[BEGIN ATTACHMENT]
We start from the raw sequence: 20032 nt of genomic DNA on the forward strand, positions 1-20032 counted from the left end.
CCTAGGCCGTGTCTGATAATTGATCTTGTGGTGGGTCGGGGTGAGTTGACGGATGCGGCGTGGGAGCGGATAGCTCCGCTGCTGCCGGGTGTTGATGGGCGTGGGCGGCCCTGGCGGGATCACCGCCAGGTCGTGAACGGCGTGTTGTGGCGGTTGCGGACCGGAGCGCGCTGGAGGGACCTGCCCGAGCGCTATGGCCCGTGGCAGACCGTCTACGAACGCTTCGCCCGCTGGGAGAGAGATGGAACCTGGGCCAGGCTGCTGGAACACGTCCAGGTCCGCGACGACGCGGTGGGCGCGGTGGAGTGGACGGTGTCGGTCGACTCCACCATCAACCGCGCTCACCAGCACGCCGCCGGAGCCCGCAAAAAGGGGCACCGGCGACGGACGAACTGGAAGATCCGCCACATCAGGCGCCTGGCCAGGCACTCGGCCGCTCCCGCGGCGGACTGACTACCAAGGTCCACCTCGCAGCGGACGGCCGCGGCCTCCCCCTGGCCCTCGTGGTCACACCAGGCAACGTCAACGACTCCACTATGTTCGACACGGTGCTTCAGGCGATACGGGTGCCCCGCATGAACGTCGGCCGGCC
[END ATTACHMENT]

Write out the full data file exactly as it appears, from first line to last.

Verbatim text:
We start from the raw sequence: 20032 nt of genomic DNA on the forward strand, positions 1-20032 counted from the left end.
CCTAGGCCGTGTCTGATAATTGATCTTGTGGTGGGTCGGGGTGAGTTGACGGATGCGGCGTGGGAGCGGATAGCTCCGCTGCTGCCGGGTGTTGATGGGCGTGGGCGGCCCTGGCGGGATCACCGCCAGGTCGTGAACGGCGTGTTGTGGCGGTTGCGGACCGGAGCGCGCTGGAGGGACCTGCCCGAGCGCTATGGCCCGTGGCAGACCGTCTACGAACGCTTCGCCCGCTGGGAGAGAGATGGAACCTGGGCCAGGCTGCTGGAACACGTCCAGGTCCGCGACGACGCGGTGGGCGCGGTGGAGTGGACGGTGTCGGTCGACTCCACCATCAACCGCGCTCACCAGCACGCCGCCGGAGCCCGCAAAAAGGGGCACCGGCGACGGACGAACTGGAAGATCCGCCACATCAGGCGCCTGGCCAGGCACTCGGCCGCTCCCGCGGCGGACTGACTACCAAGGTCCACCTCGCAGCGGACGGCCGCGGCCTCCCCCTGGCCCTCGTGGTCACACCAGGCAACGTCAACGACTCCACTATGTTCGACACGGTGCTTCAGGCGATACGGGTGCCCCGCATGAACGTCGGCCGGCC